Innovation; a primer

Right, let’s start by getting real on what innovation is and what it isn’t.  Innovation is a term that is widely used, but is also widely misunderstood.  While many definitions have been provided over the years, the various derivations illustrate a tendency to confuse innovation with invention and improvement.  A simple way to break these down is this:

  • Invention is the creation of a new idea, be that a product, service, or belief;   
  • Innovation is the process of using that idea and developing more effective products, processes, services, or technologies; and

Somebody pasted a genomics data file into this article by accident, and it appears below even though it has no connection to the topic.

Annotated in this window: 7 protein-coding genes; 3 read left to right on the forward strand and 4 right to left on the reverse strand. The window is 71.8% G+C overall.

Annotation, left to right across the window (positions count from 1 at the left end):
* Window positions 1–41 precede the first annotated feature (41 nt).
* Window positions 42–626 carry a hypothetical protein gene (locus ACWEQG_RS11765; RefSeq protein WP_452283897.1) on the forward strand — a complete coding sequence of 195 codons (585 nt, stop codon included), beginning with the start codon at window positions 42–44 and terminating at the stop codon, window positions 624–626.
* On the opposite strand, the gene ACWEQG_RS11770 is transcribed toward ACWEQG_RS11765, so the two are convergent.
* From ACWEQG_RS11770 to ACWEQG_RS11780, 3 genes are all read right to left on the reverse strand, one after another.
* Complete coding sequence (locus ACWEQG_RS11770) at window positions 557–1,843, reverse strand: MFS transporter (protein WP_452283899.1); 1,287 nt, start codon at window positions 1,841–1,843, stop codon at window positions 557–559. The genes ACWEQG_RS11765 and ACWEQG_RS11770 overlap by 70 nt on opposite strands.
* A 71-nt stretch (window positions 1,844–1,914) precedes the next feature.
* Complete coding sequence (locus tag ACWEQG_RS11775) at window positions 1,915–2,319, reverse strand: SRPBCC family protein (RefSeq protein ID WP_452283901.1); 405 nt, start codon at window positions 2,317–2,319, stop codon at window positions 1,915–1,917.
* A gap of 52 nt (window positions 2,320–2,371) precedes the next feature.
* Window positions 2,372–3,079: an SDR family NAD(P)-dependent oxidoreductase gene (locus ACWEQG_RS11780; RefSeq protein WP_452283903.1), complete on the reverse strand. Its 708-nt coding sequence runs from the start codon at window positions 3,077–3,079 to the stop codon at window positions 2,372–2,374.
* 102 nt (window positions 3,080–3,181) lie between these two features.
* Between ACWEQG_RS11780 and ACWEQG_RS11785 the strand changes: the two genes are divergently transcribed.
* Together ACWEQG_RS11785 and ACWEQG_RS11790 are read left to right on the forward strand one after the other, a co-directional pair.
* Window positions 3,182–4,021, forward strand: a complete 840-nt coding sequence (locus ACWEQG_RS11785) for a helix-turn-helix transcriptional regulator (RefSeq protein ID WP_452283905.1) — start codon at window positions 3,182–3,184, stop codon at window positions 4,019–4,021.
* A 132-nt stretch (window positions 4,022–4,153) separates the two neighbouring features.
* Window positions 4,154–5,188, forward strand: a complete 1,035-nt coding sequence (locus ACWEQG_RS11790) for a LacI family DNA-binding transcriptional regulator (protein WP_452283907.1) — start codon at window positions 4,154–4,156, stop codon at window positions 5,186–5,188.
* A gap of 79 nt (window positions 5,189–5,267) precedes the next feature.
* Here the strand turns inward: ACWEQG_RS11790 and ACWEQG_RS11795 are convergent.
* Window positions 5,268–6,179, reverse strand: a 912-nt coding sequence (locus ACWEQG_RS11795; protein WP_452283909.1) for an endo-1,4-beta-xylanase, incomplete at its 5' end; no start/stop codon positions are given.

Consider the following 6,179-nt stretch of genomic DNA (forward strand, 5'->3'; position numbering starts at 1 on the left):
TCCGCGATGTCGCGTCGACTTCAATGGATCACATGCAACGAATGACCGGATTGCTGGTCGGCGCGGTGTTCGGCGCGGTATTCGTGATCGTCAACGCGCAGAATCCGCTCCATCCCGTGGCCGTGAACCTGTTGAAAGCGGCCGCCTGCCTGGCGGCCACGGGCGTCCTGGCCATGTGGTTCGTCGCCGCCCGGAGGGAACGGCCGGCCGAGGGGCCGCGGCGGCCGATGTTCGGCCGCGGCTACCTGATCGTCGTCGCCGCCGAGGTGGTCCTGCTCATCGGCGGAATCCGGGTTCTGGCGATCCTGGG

• Improvement is the process of doing the same thing better.

Another simple, and slightly crude way of differentiating between invention, innovation, and improvement is that:

  • Invention is the process of turning money into ideas;
  • Innovation is the process of taking those ideas and turning them into money; and
  • Improvement is optimising the performance of a product or service without a change in that product or service.

At a high level the distinction works well as it conveys two important messages.  The first is that the process of creativity is central to both innovation and invention.  Although explicit in invention, in innovation the role of creativity comes through the different ways of thinking and doing in translating the idea into something with utility.  The second is that invention and innovation are dependent on one another; getting benefits from an invention requires the process of innovation and the central ingredient to innovation is an idea that has been invented.